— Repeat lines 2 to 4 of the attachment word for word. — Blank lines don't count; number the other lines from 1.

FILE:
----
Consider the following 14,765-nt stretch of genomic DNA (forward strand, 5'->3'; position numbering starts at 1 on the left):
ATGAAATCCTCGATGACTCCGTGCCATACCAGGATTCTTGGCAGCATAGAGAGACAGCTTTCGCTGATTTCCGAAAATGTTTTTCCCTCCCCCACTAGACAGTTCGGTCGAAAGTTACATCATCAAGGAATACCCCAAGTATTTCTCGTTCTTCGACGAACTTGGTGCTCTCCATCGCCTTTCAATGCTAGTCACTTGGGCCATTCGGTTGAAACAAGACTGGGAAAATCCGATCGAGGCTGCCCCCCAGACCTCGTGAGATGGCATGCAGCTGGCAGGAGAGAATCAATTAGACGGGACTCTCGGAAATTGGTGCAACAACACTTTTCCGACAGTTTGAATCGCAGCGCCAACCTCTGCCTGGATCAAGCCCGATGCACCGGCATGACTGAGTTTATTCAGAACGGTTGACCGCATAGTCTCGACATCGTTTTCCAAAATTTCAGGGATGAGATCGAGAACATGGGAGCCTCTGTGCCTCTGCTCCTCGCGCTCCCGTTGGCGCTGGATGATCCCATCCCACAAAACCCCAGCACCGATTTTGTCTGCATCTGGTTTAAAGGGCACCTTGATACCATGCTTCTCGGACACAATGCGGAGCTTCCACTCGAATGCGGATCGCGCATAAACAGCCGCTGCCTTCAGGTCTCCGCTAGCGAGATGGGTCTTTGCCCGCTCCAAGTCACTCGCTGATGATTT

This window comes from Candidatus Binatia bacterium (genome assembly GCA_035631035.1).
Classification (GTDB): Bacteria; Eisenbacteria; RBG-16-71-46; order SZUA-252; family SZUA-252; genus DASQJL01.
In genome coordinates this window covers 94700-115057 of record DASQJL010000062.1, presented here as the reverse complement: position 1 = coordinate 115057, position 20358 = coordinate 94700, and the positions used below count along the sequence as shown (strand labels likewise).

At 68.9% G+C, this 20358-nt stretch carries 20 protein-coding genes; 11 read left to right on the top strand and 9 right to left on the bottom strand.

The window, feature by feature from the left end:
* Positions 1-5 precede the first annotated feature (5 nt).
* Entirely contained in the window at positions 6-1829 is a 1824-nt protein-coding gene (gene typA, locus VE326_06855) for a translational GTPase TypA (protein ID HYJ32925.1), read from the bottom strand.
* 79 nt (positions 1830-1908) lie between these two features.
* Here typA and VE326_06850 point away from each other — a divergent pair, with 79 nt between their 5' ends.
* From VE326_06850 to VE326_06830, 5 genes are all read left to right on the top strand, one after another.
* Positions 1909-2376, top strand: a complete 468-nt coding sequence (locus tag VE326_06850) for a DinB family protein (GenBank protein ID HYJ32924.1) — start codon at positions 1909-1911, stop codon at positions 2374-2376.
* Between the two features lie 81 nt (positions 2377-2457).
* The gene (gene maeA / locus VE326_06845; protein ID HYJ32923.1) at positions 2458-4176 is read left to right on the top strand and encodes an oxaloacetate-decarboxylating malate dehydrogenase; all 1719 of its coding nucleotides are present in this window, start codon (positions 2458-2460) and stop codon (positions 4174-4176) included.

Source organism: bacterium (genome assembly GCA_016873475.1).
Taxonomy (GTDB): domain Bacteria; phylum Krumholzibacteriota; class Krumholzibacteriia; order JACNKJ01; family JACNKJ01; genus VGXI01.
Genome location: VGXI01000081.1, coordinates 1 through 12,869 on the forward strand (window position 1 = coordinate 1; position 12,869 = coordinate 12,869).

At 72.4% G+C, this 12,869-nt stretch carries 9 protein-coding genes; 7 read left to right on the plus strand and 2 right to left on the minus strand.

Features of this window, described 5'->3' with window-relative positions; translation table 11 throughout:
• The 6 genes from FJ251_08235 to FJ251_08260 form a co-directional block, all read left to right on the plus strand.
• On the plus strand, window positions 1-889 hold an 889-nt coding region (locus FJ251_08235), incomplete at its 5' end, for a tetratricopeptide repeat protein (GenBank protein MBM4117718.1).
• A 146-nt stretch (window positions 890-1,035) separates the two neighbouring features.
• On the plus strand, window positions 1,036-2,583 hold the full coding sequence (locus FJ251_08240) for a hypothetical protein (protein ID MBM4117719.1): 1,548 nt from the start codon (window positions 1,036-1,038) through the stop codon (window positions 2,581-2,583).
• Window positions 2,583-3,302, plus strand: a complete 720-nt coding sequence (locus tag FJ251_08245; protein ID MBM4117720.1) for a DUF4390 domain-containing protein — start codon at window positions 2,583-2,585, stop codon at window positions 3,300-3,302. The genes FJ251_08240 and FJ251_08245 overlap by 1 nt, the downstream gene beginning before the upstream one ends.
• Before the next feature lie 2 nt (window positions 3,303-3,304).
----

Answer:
ATGAAATCCTCGATGACTCCGTGCCATACCAGGATTCTTGGCAGCATAGAGAGACAGCTTTCGCTGATTTCCGAAAATGTTTTTCCCTCCCCCACTAGACAGTTCGGTCGAAAGTTACATCATCAAGGAATACCCCAAGTATTTCTCGTTCTTCGACGAACTTGGTGCTCTCCATCGCCTTTCAATGCTAGTCACTTGGGCCATTCGGTTGAAACAAGACTGGGAAAATCCGATCGAGGCTGCCCCCCAGACCTCGTGAGATGGCATGCAGCTGGCAGGAGAGAATCAATTAGACGGGACTCTCGGAAATTGGTGCAACAACACTTTTCCGACAGTTTGAATCGCAGCGCCAACCTCTGCCTGGATCAAGCCCGATGCACCGGCATGACTGAGTTTATTCAGAACGGTTGACCGCATAGTCTCGACATCGTTTTCCAAAATTTCAGGGATGAGATCGAGAACATGGGAGCCTCTGTGCCTCTGCTCCTCGCGCTCCCGTTGGCGCTGGATGATCCCATCCCACAAAACCCCAGCACCGATTTTGTCTGCATCTGGTTTAAAGGGCACCTTGATACCATGCTTCTCGGACACAATGCGGAGCTTCCACTCGAATGCGGATCGCGCATAAACAGCCGCTGCCTTCAGGTCTCCGCTAGCGAGATGGGTCTTTGCCCGCTCCAAGTCACTCGCTGATGATTT

This window comes from Candidatus Binatia bacterium (genome assembly GCA_035631035.1).
Classification (GTDB): Bacteria; Eisenbacteria; RBG-16-71-46; order SZUA-252; family SZUA-252; genus DASQJL01.